EU Authorities Use Gas Price Caps To End The Energy Crisis

The leaders of the 27-nation bloc will debate whether and how to impose a cap on gas prices in an effort to slow the rise in energy costs that is threatening to put the EU’s prized single market at risk of disruption.

The officials stated that the leaders, who are in Prague for informal discussions, are unlikely to arrive with specific actions but should instruct their ministers of energy and finance on the course of action to take. A senior EU official involved in the preparations for the discussions noted that the energy question is arguably the most crucial topic of the informal meeting.

The leaders won’t be able to resolve it. The energy and finance ministers can develop the necessary answers, but the leaders must offer strategic direction, the official added.

Finding a solution is challenging because the 27 EU nations have varied energy requirements, suppliers, and markets. As a result, some nations have been more negatively impacted by the decrease in Russian fuel supplies and subsequent increase in energy prices than others.

Although there is disagreement over the specifics of how a gas price restriction should be implemented, fifteen EU nations do desire one. Price caps are opposed by Germany, the Netherlands, and Denmark because they are concerned that they will destabilise the market and make it harder for them to purchase the gas necessary to keep their country operating.

In addition to a price cap on gas used to generate electricity, the European Commission will also offer a wider momentary price cap while Brussels works on a new baseline for gas prices to substitute the Dutch Title Transfer Facility, which has become incredibly volatile due to the significant decrease in Russian gas supplies.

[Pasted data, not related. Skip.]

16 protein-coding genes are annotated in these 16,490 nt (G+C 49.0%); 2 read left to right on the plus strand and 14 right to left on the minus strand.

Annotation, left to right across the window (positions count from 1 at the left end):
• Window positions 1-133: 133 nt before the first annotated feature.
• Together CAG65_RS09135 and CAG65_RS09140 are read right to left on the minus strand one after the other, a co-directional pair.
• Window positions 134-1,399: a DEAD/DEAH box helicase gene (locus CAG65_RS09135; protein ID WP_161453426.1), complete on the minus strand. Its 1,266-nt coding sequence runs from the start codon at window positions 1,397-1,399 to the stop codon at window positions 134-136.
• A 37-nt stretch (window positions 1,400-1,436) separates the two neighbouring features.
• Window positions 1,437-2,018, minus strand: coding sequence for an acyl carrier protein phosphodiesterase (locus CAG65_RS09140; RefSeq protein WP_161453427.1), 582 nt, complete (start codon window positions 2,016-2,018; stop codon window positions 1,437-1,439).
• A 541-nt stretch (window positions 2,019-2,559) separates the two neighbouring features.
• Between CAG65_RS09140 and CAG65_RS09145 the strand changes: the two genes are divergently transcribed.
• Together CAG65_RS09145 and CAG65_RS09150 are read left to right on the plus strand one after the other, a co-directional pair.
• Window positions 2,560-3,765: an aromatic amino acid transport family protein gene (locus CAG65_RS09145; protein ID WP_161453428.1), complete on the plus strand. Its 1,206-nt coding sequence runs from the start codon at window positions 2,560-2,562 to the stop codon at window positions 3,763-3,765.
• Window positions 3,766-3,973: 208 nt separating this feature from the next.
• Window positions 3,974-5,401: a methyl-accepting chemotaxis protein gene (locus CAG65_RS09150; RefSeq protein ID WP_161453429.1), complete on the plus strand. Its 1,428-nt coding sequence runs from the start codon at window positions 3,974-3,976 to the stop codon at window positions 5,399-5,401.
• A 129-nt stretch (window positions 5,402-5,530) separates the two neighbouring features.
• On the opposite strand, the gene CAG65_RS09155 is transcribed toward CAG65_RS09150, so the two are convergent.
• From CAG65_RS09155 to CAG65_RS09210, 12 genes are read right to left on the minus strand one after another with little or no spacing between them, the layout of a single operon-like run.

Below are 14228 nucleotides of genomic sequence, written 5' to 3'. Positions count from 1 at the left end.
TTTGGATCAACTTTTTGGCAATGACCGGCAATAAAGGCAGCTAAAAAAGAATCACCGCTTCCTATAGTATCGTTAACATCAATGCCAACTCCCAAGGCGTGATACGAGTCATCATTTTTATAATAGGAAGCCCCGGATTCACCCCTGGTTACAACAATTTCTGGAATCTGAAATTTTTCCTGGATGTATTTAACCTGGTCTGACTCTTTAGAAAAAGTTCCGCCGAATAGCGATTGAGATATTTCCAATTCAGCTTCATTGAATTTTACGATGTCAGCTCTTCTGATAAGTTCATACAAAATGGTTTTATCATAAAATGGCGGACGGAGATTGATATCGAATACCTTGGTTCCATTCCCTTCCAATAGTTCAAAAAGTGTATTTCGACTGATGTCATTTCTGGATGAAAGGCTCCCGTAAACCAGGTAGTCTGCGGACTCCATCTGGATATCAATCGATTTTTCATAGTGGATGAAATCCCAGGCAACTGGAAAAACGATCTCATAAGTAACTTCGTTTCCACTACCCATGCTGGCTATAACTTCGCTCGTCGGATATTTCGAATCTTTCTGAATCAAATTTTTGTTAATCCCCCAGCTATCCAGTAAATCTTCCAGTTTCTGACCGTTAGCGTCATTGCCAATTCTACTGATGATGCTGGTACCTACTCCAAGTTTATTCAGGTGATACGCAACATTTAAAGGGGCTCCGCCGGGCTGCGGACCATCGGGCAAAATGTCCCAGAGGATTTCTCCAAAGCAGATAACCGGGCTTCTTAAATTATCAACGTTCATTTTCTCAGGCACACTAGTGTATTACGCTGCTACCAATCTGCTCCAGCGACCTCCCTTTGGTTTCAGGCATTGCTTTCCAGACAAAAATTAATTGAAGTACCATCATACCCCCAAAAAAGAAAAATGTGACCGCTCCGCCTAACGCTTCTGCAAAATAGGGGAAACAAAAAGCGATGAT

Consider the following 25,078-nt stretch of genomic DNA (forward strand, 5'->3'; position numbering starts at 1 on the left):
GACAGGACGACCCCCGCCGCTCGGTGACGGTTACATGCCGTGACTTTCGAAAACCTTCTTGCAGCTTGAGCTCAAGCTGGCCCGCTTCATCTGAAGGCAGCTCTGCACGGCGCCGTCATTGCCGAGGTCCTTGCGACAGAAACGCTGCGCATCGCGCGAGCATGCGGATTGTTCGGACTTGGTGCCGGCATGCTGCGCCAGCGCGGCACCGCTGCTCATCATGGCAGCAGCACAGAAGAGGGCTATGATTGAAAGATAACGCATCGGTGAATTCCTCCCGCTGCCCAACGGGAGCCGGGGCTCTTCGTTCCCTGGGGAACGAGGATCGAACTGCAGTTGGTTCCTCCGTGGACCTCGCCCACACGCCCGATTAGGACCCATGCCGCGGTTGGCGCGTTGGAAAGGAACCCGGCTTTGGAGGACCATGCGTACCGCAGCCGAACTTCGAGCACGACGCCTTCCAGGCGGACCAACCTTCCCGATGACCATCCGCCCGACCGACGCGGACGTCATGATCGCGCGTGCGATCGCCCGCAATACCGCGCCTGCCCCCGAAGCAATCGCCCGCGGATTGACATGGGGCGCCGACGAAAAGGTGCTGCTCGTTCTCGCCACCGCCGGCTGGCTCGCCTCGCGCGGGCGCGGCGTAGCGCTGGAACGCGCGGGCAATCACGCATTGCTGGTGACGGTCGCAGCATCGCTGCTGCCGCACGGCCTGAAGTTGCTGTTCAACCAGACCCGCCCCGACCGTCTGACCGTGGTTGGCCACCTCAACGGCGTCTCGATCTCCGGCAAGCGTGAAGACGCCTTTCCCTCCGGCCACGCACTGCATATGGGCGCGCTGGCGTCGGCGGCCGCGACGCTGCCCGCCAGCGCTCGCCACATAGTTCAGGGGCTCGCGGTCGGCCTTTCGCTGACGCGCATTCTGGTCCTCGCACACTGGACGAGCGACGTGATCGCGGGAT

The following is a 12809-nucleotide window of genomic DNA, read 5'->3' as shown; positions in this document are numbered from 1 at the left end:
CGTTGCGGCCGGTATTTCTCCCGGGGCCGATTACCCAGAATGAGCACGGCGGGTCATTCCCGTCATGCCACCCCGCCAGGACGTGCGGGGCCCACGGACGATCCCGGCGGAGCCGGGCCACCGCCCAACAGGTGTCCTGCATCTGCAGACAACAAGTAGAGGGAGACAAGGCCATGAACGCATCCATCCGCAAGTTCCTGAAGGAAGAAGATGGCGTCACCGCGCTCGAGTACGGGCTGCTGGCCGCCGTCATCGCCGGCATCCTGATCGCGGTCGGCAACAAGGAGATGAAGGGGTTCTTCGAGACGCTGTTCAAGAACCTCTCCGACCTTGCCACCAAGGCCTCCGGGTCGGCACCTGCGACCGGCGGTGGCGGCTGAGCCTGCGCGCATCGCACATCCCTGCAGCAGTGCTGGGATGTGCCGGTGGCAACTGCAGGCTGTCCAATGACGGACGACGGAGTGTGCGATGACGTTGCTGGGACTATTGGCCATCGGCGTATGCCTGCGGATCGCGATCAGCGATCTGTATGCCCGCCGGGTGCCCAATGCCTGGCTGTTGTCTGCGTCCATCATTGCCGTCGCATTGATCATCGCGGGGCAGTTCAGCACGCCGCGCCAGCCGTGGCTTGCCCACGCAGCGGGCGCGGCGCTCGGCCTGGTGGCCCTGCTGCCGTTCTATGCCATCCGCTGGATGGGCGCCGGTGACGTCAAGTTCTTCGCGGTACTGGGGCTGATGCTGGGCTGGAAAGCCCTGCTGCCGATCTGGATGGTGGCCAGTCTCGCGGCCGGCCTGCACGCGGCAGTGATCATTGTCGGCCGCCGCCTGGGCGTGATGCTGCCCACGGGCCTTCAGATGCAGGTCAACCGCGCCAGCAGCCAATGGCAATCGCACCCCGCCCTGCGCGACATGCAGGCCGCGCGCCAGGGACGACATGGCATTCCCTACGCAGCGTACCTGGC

On October 6th, Poland, Greece, Belgium, and Italy proposed a different idea: a price passageway that could be lifted in the event of a supply shortage. According to a document explaining the proposal that was accessed by Reuters, this would ensure that the move did not jeopardise Europe’s energy security. Some EU officials said that this leeway could provide a way to reach a compromise with sceptic governments.

The top EU official declared that there isn’t a single solution that will address all the issues. They all progressively realise that there will be a variety of measures. The enormous rise in gas and power prices brought on by Russia’s suspension of gas shipments to Europe has driven inflation to all-time highs of 10%, triggered sharp increases in interest rates, and sparked a crisis in the EU’s standard of living.

The EU governments are rushing to come up with solutions to lessen the pain for individuals and businesses because the spike in energy prices also threatens to wipe out industry and employment and leave people unable to warm their homes during the winter. While popular with voters, such policies undermine the European Central Bank’s attempts to reduce inflation and jeopardise fair competition within the EU because not all nations can afford to provide firms with the same level of support.

When Germany proposed a support programme for businesses and households last week that might total up to 200 billion euros ($196 billion), eclipsing comparable French and Italian programmes that were just one-third the size, it received harsh criticism from its fellow EU members. Top European Commission officials came up with a new joint borrowing plan for the bloc to produce funds that might be used to address the energy problem in response to Berlin’s plan.

However, a few nations in northern Europe are hesitant. A workable compromise would be for the EU to jointly borrow funds that could only be used for investment, not consumption, and to lend the funds to EU countries.

The idea of receiving consumer finance from Europe will not be welcomed by all nations. The possibility of combined European finance for investments is much more open, so that may be the landing zone, said the top EU official.